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UofL provides exclusive scholarship opportunities for Rogers Scholars grads

by UofL Today last modified Mar 26, 2013 11:54 AM

As part of its initiative to recruit the best students from anywhere in Kentucky, the University of Louisville announced March 26 that it will offer $10,000, or $2,500 per year up to four years, in exclusive college scholarships to current and future graduates of The Center for Rural Development’s Rogers Scholars youth leadership program.

UofL President James R. Ramsey met with Lonnie Lawson, president and CEO of The Center, and U.S. Congressman Harold “Hal” Rogers, KY-05 at the center in Somerset, Ky., to officially announce the partnership and college scholarship opportunities for Rogers Scholars graduates.

“We’re excited to support this initiative, which encourages and rewards great student leaders from Southern and Eastern Kentucky,” Ramsey said. “We’re looking forward to seeing more Rogers Scholars on UofL’s campus this fall and in the years to come.”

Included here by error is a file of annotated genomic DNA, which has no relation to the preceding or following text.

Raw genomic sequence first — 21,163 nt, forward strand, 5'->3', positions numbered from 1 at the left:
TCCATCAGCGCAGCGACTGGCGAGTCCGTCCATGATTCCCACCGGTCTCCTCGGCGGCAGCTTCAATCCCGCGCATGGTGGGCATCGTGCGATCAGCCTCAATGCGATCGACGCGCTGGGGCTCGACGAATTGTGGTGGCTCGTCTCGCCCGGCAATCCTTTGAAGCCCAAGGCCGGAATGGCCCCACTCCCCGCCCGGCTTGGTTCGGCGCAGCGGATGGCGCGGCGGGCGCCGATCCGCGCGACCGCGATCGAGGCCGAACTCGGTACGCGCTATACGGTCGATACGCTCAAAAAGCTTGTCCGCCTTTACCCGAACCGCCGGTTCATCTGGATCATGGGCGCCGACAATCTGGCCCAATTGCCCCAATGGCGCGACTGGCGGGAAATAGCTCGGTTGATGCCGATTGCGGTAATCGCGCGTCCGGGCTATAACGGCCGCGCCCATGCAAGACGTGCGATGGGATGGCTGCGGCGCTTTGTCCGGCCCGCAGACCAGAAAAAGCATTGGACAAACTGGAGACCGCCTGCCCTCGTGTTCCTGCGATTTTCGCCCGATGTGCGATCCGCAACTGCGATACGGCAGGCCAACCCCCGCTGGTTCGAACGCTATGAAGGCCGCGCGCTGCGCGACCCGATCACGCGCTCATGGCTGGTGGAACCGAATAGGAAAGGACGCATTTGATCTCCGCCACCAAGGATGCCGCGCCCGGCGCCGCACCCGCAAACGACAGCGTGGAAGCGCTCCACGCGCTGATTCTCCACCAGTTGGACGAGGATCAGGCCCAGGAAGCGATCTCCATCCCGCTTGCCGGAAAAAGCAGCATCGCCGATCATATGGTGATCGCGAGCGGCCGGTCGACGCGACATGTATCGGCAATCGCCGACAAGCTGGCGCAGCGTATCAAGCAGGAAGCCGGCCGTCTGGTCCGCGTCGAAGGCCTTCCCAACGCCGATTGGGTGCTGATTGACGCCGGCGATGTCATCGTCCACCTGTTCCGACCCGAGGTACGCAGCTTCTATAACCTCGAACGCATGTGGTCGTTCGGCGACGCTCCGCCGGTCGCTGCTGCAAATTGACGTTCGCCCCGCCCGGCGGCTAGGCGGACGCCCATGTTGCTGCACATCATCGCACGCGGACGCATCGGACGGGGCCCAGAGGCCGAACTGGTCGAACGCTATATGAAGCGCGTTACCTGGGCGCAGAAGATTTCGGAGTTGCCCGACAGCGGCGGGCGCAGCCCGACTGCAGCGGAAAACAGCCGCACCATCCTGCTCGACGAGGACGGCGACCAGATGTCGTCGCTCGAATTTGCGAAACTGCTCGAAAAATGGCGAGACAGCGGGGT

The scholarship opportunities will be available to rising high school juniors within the center’s 45-county primary service area who graduate from the Rogers Scholars program and meet UofL’s scholarship requirements.

“The Rogers Scholars program is very close to my heart, as it actively fulfills one of the primary needs in our region—providing young people with the best opportunities here at home, so they don’t have to leave Kentucky to follow their dreams,” Rogers said. “When institutions, like the University of Louisville, recognize the hard work and impressive resumes of Rogers Scholars in the form of scholarship money, it’s a sign of success for our educators and our students. I want to thank President Ramsey for his commitment to support students in our region.”

The Center for Rural Development started the Rogers Scholars program in 1998 to address — and reverse — out-migration of young people from the region. It is designed to help the center move toward its vision that no young person should have to leave their home region to find their future, according to the center’s website.

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